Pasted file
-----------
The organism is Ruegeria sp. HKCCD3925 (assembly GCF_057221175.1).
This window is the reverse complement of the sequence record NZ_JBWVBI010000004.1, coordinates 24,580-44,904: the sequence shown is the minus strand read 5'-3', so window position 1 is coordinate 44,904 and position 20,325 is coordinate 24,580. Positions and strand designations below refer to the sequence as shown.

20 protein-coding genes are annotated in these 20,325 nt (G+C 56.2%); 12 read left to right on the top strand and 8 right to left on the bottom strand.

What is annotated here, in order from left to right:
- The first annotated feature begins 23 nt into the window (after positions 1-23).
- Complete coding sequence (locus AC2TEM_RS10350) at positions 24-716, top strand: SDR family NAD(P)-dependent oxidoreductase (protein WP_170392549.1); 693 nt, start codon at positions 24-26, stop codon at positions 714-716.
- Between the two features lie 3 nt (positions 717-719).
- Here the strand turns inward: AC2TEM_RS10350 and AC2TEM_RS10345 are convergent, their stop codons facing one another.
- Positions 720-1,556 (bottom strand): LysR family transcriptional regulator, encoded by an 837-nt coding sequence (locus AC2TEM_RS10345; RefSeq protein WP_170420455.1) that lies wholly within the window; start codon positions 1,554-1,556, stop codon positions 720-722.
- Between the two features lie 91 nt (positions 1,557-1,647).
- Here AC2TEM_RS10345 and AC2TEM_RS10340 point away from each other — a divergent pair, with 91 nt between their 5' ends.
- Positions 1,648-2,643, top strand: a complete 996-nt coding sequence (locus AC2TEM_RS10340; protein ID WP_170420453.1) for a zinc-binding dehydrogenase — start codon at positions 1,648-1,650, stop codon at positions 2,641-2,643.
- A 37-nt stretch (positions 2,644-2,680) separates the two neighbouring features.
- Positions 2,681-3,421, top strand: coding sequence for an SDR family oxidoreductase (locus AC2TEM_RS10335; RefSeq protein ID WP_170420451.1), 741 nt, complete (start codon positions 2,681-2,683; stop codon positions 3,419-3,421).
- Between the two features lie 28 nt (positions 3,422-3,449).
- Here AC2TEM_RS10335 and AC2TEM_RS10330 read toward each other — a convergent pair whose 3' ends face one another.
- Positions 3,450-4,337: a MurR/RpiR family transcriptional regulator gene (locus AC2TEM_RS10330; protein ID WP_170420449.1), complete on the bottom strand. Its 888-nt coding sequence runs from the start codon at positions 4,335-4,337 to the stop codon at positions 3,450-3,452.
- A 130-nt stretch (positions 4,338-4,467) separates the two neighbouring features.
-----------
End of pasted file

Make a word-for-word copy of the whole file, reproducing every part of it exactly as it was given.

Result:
The organism is Ruegeria sp. HKCCD3925 (assembly GCF_057221175.1).
This window is the reverse complement of the sequence record NZ_JBWVBI010000004.1, coordinates 24,580-44,904: the sequence shown is the minus strand read 5'-3', so window position 1 is coordinate 44,904 and position 20,325 is coordinate 24,580. Positions and strand designations below refer to the sequence as shown.

20 protein-coding genes are annotated in these 20,325 nt (G+C 56.2%); 12 read left to right on the top strand and 8 right to left on the bottom strand.

What is annotated here, in order from left to right:
- The first annotated feature begins 23 nt into the window (after positions 1-23).
- Complete coding sequence (locus AC2TEM_RS10350) at positions 24-716, top strand: SDR family NAD(P)-dependent oxidoreductase (protein WP_170392549.1); 693 nt, start codon at positions 24-26, stop codon at positions 714-716.
- Between the two features lie 3 nt (positions 717-719).
- Here the strand turns inward: AC2TEM_RS10350 and AC2TEM_RS10345 are convergent, their stop codons facing one another.
- Positions 720-1,556 (bottom strand): LysR family transcriptional regulator, encoded by an 837-nt coding sequence (locus AC2TEM_RS10345; RefSeq protein WP_170420455.1) that lies wholly within the window; start codon positions 1,554-1,556, stop codon positions 720-722.
- Between the two features lie 91 nt (positions 1,557-1,647).
- Here AC2TEM_RS10345 and AC2TEM_RS10340 point away from each other — a divergent pair, with 91 nt between their 5' ends.
- Positions 1,648-2,643, top strand: a complete 996-nt coding sequence (locus AC2TEM_RS10340; protein ID WP_170420453.1) for a zinc-binding dehydrogenase — start codon at positions 1,648-1,650, stop codon at positions 2,641-2,643.
- A 37-nt stretch (positions 2,644-2,680) separates the two neighbouring features.
- Positions 2,681-3,421, top strand: coding sequence for an SDR family oxidoreductase (locus AC2TEM_RS10335; RefSeq protein ID WP_170420451.1), 741 nt, complete (start codon positions 2,681-2,683; stop codon positions 3,419-3,421).
- Between the two features lie 28 nt (positions 3,422-3,449).
- Here AC2TEM_RS10335 and AC2TEM_RS10330 read toward each other — a convergent pair whose 3' ends face one another.
- Positions 3,450-4,337: a MurR/RpiR family transcriptional regulator gene (locus AC2TEM_RS10330; protein ID WP_170420449.1), complete on the bottom strand. Its 888-nt coding sequence runs from the start codon at positions 4,335-4,337 to the stop codon at positions 3,450-3,452.
- A 130-nt stretch (positions 4,338-4,467) separates the two neighbouring features.